A secondary analysis of patients with major depression from the PRISM-E study was conducted. Details regarding this sample, data collection, and consent procedures are described elsewhere (Levkoff et al., 2004; Bartels et al., 2004; Krahn et al., 2006). Briefly, primary care clinics from which patients were recruited included five VA Medical Centers, three community health centers, and two hospital networks. Patients were randomly assigned to one of two models of care. In the integrated model, mental health services, substance abuse services, or both were provided in a primary care clinic by a mental health professional. The enhanced specialty referral model provided mental health services, substance abuse services, or both in a specialty setting that was physically separate from the primary care clinic and designated as a mental health or substance abuse clinic. Modalities of treatment across integrated and enhanced specialty referral sites predominately included individual therapy and pharmacotherapy. Exclusion criteria included the presence of significant cognitive impairment, psychotic disorder, or receiving formal treatment for a mental health disorder at the time of enrollment. All study participants provided written informed consent according to local institutional review board (IRB) approval.
Baseline data from the overall sample was available for 2,243 primary care patients aged 65 and older (Figure 1). Inclusion criteria for the current analysis included: baseline major depression diagnosis and randomization into one of the two treatment models upon conclusion of the baseline evaluation. As such, 1,195 participants without a major depression diagnosis were excluded. Of the remaining participants, those not randomized at baseline (n=93) were also excluded. Thirty participants were excluded due to missing data (i.e., incomplete interview), as were those with a diagnosis of hypomania (n=6) and psychotic syndrome (n=1). Further, participants already receiving mental health or substance abuse treatment at the time of the baseline evaluation (n=18) were also excluded. In an effort to increase generalizability to older primary care patients, those with a comorbid anxiety disorder (n=309) or at-risk alcohol use (n=70) were not excluded from the final sample. The current study’s final sample consisted of 900 elderly primary care patients with baseline diagnosis of major depressive disorder and randomization into one of the study interventions (i.e., integrated, enhanced specialty referral), of which 108 (12%) were lost to all follow-up. Compared with the final analytic sample (n=792), those lost to follow-up were more often male and African-American (results not shown).
The Mini-International Neuropsychiatric Interview (MINI; Sheehan et al., 1998), a structured diagnostic psychiatry interview for DSM-IV and ICD-10 psychiatric disorders, was used to establish the following diagnoses of interest: major depression, dysthymia, minor depression, depression NOS, panic disorder, generalized anxiety disorder (GAD), anxiety NOS, and “at risk” drinking. Of particular note, the MINI assessed all nine criterion symptoms for a major depressive episode according to DSM-IV diagnostic criteria. The MINI further follows DSM-IV diagnostic criteria for major depression by evaluating symptoms in the past two weeks. For dysthymia, symptoms occurring for the last two years were evaluated according to DSM criteria. Duration of symptoms for depression NOS and minor depression was at least two and four weeks, respectively. At-risk alcohol use was defined as any of the following: a) ≥14 drinks in the previous week for men and ≥12 drinks in the previous week for women, b) ≥4 binges in the previous 3 months, in which a binge was defined as ≥4 drinks in one day, or c) use of alcohol-targeted medication and ≥7 drinks in the previous week for men and women. The MINI, administered in-person at all assessment points, has been shown to be a valid and reliable measure of psychiatric disorders (Sheehan et al., 1997). Based on the administration protocol of the MINI, there was no attempt to establish the primacy of either major depressive disorder or another psychiatric disorder at enrollment.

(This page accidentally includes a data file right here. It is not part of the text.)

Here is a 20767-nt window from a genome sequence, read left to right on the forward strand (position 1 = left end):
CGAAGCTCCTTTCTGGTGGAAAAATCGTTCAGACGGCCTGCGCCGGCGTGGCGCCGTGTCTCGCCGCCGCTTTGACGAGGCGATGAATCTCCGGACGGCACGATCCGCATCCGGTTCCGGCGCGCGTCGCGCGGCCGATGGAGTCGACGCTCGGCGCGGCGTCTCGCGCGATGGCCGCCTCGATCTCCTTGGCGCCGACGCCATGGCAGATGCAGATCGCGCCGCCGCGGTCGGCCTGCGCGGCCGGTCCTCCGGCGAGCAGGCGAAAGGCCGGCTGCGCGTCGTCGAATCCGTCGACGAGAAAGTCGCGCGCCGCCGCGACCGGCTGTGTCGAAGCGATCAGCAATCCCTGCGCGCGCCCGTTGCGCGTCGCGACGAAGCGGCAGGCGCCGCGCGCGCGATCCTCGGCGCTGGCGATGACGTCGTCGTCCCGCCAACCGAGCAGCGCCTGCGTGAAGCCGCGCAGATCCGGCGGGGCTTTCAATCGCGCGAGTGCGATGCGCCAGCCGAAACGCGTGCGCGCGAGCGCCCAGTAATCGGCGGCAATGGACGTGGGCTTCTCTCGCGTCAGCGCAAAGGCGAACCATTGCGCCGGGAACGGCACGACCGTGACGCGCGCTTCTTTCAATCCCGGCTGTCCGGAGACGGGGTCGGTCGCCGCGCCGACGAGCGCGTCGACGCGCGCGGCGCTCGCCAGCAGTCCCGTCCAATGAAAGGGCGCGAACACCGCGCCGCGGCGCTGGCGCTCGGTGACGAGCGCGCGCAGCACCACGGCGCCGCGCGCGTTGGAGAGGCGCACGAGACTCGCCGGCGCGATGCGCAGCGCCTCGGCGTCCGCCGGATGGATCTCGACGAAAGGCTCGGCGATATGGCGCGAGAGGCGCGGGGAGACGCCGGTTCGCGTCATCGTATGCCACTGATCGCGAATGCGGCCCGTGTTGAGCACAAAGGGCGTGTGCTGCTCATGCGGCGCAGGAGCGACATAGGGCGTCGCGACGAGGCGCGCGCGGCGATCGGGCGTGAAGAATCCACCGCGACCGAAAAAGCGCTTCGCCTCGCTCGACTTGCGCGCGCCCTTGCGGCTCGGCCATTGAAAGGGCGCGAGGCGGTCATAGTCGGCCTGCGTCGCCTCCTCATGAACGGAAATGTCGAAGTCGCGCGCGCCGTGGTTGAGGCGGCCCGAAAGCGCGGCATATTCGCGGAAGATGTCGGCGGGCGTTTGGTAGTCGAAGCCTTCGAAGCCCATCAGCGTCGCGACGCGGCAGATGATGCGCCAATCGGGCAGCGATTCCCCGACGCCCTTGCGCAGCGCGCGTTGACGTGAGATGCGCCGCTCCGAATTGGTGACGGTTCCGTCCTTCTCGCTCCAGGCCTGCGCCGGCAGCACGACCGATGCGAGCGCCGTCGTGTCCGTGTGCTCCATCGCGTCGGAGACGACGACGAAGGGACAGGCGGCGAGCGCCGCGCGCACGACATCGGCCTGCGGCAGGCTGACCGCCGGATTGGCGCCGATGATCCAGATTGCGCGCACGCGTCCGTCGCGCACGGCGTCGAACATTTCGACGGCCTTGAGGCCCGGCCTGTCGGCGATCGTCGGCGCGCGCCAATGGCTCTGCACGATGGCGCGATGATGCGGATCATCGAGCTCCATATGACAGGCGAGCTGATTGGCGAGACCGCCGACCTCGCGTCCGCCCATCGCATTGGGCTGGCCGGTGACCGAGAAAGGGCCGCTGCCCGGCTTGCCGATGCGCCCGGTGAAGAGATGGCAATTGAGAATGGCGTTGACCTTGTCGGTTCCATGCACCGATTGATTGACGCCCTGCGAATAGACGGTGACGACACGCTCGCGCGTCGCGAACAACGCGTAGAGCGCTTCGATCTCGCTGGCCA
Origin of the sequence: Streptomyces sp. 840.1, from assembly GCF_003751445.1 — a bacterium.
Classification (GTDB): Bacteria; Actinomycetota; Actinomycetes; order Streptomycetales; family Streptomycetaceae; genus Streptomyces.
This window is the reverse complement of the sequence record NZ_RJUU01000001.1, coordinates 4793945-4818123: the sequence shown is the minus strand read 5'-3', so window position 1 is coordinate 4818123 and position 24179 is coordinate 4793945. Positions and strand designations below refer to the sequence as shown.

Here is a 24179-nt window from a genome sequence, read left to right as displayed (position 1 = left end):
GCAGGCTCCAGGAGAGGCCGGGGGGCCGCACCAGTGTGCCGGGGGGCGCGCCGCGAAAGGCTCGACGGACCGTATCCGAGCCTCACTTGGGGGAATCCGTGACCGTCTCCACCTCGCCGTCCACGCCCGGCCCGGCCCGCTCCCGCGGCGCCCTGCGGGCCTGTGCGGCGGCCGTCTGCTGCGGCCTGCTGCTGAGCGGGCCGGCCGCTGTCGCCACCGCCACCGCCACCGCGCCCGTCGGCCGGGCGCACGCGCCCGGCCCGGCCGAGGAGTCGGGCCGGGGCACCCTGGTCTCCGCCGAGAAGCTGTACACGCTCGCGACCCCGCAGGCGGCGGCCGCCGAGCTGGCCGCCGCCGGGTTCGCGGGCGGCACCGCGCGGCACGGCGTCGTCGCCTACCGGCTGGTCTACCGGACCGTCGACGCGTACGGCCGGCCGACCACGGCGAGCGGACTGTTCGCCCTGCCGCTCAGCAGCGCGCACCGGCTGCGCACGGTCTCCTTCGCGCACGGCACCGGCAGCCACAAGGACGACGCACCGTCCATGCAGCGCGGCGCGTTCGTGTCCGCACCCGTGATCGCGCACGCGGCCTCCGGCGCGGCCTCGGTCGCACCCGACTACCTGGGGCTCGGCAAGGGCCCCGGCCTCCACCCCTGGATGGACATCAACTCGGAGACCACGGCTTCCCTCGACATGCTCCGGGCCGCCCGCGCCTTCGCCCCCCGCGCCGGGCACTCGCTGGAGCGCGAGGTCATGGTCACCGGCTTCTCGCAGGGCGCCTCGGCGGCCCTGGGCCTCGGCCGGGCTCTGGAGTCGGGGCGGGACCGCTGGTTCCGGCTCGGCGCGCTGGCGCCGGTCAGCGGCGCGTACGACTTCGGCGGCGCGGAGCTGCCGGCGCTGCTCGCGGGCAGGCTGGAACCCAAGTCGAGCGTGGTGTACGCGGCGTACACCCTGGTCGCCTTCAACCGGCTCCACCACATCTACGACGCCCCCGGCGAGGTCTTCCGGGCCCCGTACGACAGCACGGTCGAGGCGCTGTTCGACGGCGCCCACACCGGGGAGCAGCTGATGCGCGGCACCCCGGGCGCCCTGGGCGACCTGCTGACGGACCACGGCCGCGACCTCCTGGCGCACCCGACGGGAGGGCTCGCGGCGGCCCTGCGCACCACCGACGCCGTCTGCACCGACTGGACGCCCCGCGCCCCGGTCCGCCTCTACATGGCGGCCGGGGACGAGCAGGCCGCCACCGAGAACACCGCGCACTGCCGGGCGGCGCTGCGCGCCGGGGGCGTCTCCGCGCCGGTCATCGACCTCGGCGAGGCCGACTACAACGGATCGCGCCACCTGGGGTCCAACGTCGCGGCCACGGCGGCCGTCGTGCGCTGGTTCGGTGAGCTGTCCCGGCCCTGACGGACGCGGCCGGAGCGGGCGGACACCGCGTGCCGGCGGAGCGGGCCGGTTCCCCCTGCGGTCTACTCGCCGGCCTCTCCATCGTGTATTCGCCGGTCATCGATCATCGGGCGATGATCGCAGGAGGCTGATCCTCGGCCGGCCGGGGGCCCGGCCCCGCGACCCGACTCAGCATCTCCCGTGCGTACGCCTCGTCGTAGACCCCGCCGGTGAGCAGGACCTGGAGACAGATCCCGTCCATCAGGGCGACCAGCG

The Center for Epidemiological Studies Depression Scale (CES-D; Radloff, 1977) is a 20-item self-report measure of depressive symptoms in the past week. With a possible range of 0 to 60, higher scores are suggestive of greater depressive symptom severity.
Assessment of medical comorbidity was based on self-report of 20 medical conditions (e.g., diabetes, arthritis/rheumatism, liver trouble/jaundice, and cancer). The presence or absence of the medical conditions was summed to form a composite score, with higher scores indicating greater medical burden. Previous research has found good agreement between self-reports and medical records for select medical conditions (Bush et al., 1989).
The primary outcome for this analysis was remission of major depression at the six-month PRISM-E follow-up, as assessed by the MINI. In particular, remission was defined as the absence of a DSM-IV depression diagnosis (i.e., major depression, dysthymia, minor depression or depression NOS) at the six-month follow-up. As such, non-remission was defined as the presence of any DSM-IV depression diagnosis at the final assessment point. For patients who did not complete the six-month assessment, the three-month follow-up was used (n=72). These 72 patients, when compared to those with six-month data, were more often men and endorsed lower, but still clinically significant, levels of baseline depressive symptoms (CES-D: 3m completers=25.57±9.95, 6m completers=28.60±9.89; p=0.014).
Bivariable analyses compared demographic and clinical characteristics of participants attaining remission at follow-up to those who did not remiss using chi-square tests for dichotomous variables and t-tests for continuous measures. Demographic variables of interest included: age, gender, race/ethnicity, and education. Clinical characteristics included: anxiety disorder diagnosis, “at risk” drinking, depressive symptom severity, and general medical illness burden at baseline.